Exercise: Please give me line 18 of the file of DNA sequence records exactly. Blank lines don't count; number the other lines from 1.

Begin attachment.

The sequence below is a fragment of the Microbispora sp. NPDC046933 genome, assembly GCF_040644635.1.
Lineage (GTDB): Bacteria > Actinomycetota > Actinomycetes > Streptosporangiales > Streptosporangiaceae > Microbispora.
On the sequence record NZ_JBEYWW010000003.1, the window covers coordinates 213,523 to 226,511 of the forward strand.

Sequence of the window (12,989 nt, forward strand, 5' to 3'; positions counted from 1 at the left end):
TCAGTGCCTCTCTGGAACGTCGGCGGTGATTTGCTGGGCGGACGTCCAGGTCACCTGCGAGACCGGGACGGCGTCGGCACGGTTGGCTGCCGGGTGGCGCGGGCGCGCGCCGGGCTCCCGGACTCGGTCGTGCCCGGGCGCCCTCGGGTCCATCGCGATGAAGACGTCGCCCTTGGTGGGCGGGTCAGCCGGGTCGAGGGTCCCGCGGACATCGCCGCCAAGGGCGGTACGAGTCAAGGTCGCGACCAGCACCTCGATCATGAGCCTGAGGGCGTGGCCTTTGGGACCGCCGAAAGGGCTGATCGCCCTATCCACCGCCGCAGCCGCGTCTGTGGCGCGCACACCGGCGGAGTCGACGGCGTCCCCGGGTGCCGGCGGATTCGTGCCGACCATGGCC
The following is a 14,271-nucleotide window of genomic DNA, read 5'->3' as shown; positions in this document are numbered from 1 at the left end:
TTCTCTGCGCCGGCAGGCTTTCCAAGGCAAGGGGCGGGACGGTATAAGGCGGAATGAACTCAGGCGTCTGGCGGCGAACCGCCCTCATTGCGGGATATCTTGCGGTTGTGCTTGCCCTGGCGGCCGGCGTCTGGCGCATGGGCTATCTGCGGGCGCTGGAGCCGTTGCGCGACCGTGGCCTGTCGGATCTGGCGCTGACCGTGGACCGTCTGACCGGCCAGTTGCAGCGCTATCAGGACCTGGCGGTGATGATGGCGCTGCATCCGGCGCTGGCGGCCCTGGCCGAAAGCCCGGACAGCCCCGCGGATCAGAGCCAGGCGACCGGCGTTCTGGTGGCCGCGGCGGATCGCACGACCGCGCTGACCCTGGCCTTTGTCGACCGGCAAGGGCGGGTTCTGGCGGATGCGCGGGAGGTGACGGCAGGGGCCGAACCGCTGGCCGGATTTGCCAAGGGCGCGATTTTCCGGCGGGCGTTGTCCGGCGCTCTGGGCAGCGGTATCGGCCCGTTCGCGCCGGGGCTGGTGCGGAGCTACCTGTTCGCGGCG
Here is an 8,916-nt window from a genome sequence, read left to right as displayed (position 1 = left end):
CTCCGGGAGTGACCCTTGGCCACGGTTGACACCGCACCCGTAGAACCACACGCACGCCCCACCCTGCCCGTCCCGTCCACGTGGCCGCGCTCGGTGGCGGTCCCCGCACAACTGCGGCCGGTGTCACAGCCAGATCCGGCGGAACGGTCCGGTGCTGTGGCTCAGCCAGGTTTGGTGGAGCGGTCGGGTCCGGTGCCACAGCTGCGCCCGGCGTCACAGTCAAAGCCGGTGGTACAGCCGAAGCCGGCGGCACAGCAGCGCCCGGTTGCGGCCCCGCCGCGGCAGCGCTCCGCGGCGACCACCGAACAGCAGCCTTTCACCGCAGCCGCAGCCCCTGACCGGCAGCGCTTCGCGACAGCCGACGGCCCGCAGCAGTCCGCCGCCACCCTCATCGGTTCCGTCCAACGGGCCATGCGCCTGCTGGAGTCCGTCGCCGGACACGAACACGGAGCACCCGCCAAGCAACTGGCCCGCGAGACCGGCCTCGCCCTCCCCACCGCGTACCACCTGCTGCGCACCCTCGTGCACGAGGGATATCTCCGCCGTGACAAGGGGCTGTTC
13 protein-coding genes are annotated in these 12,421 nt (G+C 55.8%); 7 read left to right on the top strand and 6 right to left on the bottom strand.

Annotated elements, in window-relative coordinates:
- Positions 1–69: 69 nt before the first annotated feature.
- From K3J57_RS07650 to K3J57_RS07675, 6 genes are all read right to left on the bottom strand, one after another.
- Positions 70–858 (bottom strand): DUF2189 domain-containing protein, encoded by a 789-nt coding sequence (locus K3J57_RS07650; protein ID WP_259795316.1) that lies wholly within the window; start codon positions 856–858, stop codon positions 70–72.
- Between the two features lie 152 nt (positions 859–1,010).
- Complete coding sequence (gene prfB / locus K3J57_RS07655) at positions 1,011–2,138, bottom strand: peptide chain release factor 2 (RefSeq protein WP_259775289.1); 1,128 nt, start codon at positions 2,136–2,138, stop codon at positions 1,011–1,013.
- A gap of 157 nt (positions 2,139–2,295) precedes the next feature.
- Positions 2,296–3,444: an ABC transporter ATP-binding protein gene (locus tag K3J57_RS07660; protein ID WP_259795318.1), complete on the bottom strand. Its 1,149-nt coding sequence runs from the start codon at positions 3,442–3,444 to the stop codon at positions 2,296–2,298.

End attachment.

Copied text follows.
- Positions 2,296–3,444: an ABC transporter ATP-binding protein gene (locus tag K3J57_RS07660; protein ID WP_259795318.1), complete on the bottom strand. Its 1,149-nt coding sequence runs from the start codon at positions 3,442–3,444 to the stop codon at positions 2,296–2,298.